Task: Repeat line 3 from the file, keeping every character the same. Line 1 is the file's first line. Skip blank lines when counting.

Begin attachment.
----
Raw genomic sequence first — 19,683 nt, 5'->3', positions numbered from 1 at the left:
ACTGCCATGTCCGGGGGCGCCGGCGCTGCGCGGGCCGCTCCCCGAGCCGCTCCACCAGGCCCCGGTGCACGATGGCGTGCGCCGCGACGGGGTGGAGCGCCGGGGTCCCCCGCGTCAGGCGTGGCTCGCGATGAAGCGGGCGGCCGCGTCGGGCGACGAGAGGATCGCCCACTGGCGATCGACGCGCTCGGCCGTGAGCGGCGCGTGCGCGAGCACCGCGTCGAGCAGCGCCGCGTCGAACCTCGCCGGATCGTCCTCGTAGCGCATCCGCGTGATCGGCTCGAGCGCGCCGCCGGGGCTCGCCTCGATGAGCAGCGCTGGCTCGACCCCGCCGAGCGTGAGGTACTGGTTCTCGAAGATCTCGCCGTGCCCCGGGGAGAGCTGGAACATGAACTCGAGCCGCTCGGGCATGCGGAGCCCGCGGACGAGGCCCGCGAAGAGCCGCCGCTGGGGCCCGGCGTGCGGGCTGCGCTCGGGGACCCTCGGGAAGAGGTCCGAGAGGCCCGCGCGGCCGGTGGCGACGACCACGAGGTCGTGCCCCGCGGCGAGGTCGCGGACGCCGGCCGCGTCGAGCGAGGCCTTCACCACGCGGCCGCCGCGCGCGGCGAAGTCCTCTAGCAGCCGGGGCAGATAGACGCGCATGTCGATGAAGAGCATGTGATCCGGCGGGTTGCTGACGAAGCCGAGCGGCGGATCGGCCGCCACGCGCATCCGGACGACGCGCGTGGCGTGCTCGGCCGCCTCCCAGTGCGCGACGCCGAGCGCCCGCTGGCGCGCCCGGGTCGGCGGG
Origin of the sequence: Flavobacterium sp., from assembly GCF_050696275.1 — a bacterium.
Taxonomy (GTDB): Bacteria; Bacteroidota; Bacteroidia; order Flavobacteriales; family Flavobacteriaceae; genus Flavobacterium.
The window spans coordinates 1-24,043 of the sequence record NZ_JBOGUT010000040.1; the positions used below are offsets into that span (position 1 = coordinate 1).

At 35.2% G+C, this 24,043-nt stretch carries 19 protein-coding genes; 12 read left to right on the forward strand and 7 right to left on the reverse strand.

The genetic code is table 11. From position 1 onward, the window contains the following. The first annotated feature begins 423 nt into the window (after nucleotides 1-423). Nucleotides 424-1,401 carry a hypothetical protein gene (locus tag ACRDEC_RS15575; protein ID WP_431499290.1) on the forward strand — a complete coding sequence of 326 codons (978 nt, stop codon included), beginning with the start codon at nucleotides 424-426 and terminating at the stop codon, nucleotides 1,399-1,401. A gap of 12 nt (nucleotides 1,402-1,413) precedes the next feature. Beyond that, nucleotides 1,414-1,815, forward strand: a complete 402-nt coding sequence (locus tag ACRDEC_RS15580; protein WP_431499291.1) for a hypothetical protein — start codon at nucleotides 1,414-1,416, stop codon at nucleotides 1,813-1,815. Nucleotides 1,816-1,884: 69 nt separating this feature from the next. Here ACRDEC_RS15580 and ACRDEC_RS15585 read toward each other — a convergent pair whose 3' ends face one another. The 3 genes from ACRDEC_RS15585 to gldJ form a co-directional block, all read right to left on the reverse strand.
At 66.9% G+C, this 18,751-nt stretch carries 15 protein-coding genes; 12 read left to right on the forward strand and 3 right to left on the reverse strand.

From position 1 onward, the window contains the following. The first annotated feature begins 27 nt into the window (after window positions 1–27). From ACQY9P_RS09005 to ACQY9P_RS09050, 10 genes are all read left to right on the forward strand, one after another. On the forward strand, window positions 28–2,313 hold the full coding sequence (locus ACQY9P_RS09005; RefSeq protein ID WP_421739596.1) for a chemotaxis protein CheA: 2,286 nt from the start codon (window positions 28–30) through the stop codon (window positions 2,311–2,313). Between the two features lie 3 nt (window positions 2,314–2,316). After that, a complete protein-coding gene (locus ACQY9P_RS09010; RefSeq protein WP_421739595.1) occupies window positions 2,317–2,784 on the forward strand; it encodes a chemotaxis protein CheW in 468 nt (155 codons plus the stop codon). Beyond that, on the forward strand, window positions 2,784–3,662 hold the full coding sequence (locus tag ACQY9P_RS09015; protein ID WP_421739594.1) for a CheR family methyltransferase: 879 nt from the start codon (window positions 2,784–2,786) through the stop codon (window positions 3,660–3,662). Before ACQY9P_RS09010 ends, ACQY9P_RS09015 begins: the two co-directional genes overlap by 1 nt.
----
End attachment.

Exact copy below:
Origin of the sequence: Flavobacterium sp., from assembly GCF_050696275.1 — a bacterium.